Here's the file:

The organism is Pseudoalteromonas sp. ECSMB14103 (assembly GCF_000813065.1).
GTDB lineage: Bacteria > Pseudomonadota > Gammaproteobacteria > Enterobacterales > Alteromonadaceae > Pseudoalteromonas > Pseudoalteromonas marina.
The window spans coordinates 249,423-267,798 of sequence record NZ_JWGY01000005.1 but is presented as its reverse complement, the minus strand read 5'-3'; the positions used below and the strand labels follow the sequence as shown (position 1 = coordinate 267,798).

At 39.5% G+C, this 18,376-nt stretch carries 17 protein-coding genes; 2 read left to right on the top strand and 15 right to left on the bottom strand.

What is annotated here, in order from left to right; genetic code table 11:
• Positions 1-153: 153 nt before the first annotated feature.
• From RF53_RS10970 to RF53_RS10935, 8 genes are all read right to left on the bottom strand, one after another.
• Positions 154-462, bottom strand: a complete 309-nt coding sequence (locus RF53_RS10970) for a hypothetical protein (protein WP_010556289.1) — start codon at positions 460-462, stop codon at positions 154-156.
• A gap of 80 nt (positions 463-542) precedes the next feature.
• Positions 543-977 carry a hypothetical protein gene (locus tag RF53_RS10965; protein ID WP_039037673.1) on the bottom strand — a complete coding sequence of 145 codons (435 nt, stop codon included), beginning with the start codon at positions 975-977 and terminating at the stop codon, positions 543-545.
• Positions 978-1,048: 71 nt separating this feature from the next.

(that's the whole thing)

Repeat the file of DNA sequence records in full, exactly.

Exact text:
The organism is Pseudoalteromonas sp. ECSMB14103 (assembly GCF_000813065.1).
GTDB lineage: Bacteria > Pseudomonadota > Gammaproteobacteria > Enterobacterales > Alteromonadaceae > Pseudoalteromonas > Pseudoalteromonas marina.
The window spans coordinates 249,423-267,798 of sequence record NZ_JWGY01000005.1 but is presented as its reverse complement, the minus strand read 5'-3'; the positions used below and the strand labels follow the sequence as shown (position 1 = coordinate 267,798).

At 39.5% G+C, this 18,376-nt stretch carries 17 protein-coding genes; 2 read left to right on the top strand and 15 right to left on the bottom strand.

What is annotated here, in order from left to right; genetic code table 11:
• Positions 1-153: 153 nt before the first annotated feature.
• From RF53_RS10970 to RF53_RS10935, 8 genes are all read right to left on the bottom strand, one after another.
• Positions 154-462, bottom strand: a complete 309-nt coding sequence (locus RF53_RS10970) for a hypothetical protein (protein WP_010556289.1) — start codon at positions 460-462, stop codon at positions 154-156.
• A gap of 80 nt (positions 463-542) precedes the next feature.
• Positions 543-977 carry a hypothetical protein gene (locus tag RF53_RS10965; protein ID WP_039037673.1) on the bottom strand — a complete coding sequence of 145 codons (435 nt, stop codon included), beginning with the start codon at positions 975-977 and terminating at the stop codon, positions 543-545.
• Positions 978-1,048: 71 nt separating this feature from the next.